Jason Collins and Tim Tebow are not relevant...yet
Eric Golub is a politically conservative Jewish blogger,...
ALBANY, NEW YORK, April 30, 2013—Jason Collins is gay and black. Tim Tebow is a Christian Caucasian. I am Jewish and already bored with them both. This should conclude media feeding frenzies about non-events disguised as “sports” reports.
Collins has been described as “a good guy.” Tebow builds orphanages for poor children across the globe. None of that has anything to do with sports.
Both of these men have been elevated to iconic status, symbols of what many people want their children to be. Words like “courage,” “bravery” and “leadership” have been carelessly thrown around.
The sad reality is that from a sports standpoint, neither of these men are significant. They are not even professional athletes right now. Fairly or unfairly, they are on the verge of being former athletes who want to avoid forced retirement.
Collins recently announced he is gay. Some people celebrated, others fumed, and the rest of us shrugged. He was put on the cover of Sports Illustrated for being the first professional athlete to publicly come out of the closet during his playing career.
The problem is that this description is technically untrue. He was good enough to last at least twelve years in the National Basketball Association. That should not be dismissed outright. He has been to the NBA Finals. However, he was not Michael Jordan or Lebron James. He was a “decent enough” player to play but was never a superstar.
Right now he would only be a role player coming off of the bench. That would be if a team signs him. His being gay is irrelevant. His being a marginal basketball player near the end of his career is the real issue.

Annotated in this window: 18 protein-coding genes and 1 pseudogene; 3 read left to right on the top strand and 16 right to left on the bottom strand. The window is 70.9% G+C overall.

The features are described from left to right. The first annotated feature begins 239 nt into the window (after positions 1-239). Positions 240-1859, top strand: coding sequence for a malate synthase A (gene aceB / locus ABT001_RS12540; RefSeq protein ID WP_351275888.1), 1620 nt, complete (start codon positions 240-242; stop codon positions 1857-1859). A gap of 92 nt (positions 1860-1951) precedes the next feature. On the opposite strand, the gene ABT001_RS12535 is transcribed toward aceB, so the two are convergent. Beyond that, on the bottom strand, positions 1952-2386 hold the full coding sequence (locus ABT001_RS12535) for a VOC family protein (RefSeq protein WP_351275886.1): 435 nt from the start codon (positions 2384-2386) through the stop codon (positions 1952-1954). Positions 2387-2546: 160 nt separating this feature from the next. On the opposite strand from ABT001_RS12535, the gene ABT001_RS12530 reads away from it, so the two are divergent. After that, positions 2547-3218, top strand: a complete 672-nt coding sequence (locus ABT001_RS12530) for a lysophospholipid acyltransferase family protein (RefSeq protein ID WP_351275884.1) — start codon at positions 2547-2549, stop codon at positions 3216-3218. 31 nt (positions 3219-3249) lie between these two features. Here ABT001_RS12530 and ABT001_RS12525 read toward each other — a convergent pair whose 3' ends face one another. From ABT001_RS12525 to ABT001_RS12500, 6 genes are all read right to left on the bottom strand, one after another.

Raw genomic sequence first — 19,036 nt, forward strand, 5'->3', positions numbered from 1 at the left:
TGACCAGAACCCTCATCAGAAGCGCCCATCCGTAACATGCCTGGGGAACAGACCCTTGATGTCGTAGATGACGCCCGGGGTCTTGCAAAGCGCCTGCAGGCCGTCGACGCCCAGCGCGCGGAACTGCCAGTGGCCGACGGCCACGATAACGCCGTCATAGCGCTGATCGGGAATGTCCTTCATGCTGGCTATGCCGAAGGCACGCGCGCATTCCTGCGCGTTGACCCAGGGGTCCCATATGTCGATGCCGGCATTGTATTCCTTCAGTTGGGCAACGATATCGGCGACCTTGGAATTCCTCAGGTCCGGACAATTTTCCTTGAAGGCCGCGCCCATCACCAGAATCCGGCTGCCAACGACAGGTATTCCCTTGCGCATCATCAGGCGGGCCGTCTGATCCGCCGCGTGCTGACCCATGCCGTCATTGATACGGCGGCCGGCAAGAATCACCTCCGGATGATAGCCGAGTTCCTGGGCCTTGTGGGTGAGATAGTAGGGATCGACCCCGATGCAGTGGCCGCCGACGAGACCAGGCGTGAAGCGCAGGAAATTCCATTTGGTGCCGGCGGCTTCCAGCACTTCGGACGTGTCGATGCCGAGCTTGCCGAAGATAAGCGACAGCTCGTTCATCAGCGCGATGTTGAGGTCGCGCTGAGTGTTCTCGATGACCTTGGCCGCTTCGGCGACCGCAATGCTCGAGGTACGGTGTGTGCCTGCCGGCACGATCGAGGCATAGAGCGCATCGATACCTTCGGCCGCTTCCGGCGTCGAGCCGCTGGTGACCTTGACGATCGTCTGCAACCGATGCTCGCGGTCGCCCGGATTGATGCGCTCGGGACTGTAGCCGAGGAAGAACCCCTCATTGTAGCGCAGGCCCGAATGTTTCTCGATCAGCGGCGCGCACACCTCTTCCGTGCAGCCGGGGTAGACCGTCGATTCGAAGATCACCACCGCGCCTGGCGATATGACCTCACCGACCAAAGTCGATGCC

If an individual wants to break the sports barrier, they must be a superstar on the field. Otherwise, the backlash could set back their entire movement. Jackie Robinson broke the baseball barrier because he was a great baseball player who happened to be black. Joe Gilliam was a failed quarterback who happened to be black. It was over a decade before another black quarterback was given an equal shot.
Tim Tebow is a devout Christian. He is also a young man near the beginning of his professional career who has a long way to go before being considered a successful quarterback in the National Football League.
The NFL is being asked when they will have a gay player, but the NFL has always been on the cutting edge of societal revolutions. Football racially integrated long before the Supreme Court struck down “separate versus equal.” The Green Bay Packers had a black head coach in the 1920s.
Religious Christians may be as scorned in the liberal media as gays are in black communities (which the liberal media refuses to point out since it pits two liberal constituencies against each other), but in sports the owners want to win. Long before Tim Tebow there was the “Minister of Defense,” Reggie White.
He sacked quarterbacks, belting them to the ground and then helping them up while telling them that Jesus loves them. He was instrumental in bringing a Super Bowl title to the Packers. His religiosity was accepted by teammates because he was a leader on the field. The “gentle giant” could be more giant than gentle when necessary. He was also a black man who was lovingly accepted in the overwhelmingly white city of Green Bay, Wisconsin. That comes with being a winner.
Some will say that Tim Tebow did not get a fair chance. Yet owners in Denver and New York thought he was not good enough to be their starter. He won some games in Denver, but that was aided significantly by a tough defense. Nobody who watches football would choose Tebow over his replacement, Peyton Manning.
The Jets tried to trade Tebow on draft day. They only asked for a seventh round pick, the lowest round that exists. The last pick in the seventh round is known as “Mr. Irrelevant.” That pick was deemed a better investment than Tebow by all 32 NFL teams.
Jason Collins has accomplished more at the professional sports level than Tim Tebow. Yet neither of them have approached the level necessary to have followers like Jackie Robinson and Reggie White did.
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